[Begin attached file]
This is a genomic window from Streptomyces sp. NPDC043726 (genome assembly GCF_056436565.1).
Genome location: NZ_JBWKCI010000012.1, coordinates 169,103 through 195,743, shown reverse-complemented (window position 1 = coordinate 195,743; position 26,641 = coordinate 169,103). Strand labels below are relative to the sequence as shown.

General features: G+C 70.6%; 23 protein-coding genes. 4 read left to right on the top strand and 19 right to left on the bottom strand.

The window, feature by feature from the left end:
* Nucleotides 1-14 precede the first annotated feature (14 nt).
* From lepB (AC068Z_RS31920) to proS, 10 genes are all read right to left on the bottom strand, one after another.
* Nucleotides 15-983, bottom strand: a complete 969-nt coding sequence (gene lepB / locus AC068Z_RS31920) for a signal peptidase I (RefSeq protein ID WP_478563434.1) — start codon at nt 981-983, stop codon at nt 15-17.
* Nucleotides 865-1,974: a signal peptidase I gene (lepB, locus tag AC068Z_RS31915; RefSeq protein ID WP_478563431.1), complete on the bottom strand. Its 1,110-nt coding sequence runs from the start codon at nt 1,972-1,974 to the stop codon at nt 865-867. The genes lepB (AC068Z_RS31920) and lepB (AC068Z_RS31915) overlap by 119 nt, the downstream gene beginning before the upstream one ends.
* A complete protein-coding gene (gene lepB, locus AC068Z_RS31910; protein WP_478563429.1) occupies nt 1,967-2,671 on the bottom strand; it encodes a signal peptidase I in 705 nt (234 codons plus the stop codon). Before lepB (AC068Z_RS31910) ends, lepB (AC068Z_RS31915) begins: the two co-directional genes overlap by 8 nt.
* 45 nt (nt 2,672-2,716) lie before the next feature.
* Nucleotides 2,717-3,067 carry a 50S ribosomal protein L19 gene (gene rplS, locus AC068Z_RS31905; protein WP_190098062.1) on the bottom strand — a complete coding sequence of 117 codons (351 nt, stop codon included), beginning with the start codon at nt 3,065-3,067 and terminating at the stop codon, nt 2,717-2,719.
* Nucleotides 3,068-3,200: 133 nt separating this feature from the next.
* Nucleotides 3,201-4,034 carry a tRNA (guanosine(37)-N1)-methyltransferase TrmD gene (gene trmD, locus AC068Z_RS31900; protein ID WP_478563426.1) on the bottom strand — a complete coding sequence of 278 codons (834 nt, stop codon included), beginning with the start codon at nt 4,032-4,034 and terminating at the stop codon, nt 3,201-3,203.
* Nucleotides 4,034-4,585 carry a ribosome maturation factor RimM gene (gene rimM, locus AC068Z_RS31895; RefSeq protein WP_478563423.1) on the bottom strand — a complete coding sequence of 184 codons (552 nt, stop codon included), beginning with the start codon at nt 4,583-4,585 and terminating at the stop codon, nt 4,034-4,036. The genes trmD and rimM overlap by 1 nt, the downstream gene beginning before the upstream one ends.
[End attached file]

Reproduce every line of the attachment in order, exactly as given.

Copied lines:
This is a genomic window from Streptomyces sp. NPDC043726 (genome assembly GCF_056436565.1).
Genome location: NZ_JBWKCI010000012.1, coordinates 169,103 through 195,743, shown reverse-complemented (window position 1 = coordinate 195,743; position 26,641 = coordinate 169,103). Strand labels below are relative to the sequence as shown.

General features: G+C 70.6%; 23 protein-coding genes. 4 read left to right on the top strand and 19 right to left on the bottom strand.

The window, feature by feature from the left end:
* Nucleotides 1-14 precede the first annotated feature (14 nt).
* From lepB (AC068Z_RS31920) to proS, 10 genes are all read right to left on the bottom strand, one after another.
* Nucleotides 15-983, bottom strand: a complete 969-nt coding sequence (gene lepB / locus AC068Z_RS31920) for a signal peptidase I (RefSeq protein ID WP_478563434.1) — start codon at nt 981-983, stop codon at nt 15-17.
* Nucleotides 865-1,974: a signal peptidase I gene (lepB, locus tag AC068Z_RS31915; RefSeq protein ID WP_478563431.1), complete on the bottom strand. Its 1,110-nt coding sequence runs from the start codon at nt 1,972-1,974 to the stop codon at nt 865-867. The genes lepB (AC068Z_RS31920) and lepB (AC068Z_RS31915) overlap by 119 nt, the downstream gene beginning before the upstream one ends.
* A complete protein-coding gene (gene lepB, locus AC068Z_RS31910; protein WP_478563429.1) occupies nt 1,967-2,671 on the bottom strand; it encodes a signal peptidase I in 705 nt (234 codons plus the stop codon). Before lepB (AC068Z_RS31910) ends, lepB (AC068Z_RS31915) begins: the two co-directional genes overlap by 8 nt.
* 45 nt (nt 2,672-2,716) lie before the next feature.
* Nucleotides 2,717-3,067 carry a 50S ribosomal protein L19 gene (gene rplS, locus AC068Z_RS31905; protein WP_190098062.1) on the bottom strand — a complete coding sequence of 117 codons (351 nt, stop codon included), beginning with the start codon at nt 3,065-3,067 and terminating at the stop codon, nt 2,717-2,719.
* Nucleotides 3,068-3,200: 133 nt separating this feature from the next.
* Nucleotides 3,201-4,034 carry a tRNA (guanosine(37)-N1)-methyltransferase TrmD gene (gene trmD, locus AC068Z_RS31900; protein ID WP_478563426.1) on the bottom strand — a complete coding sequence of 278 codons (834 nt, stop codon included), beginning with the start codon at nt 4,032-4,034 and terminating at the stop codon, nt 3,201-3,203.
* Nucleotides 4,034-4,585 carry a ribosome maturation factor RimM gene (gene rimM, locus AC068Z_RS31895; RefSeq protein WP_478563423.1) on the bottom strand — a complete coding sequence of 184 codons (552 nt, stop codon included), beginning with the start codon at nt 4,583-4,585 and terminating at the stop codon, nt 4,034-4,036. The genes trmD and rimM overlap by 1 nt, the downstream gene beginning before the upstream one ends.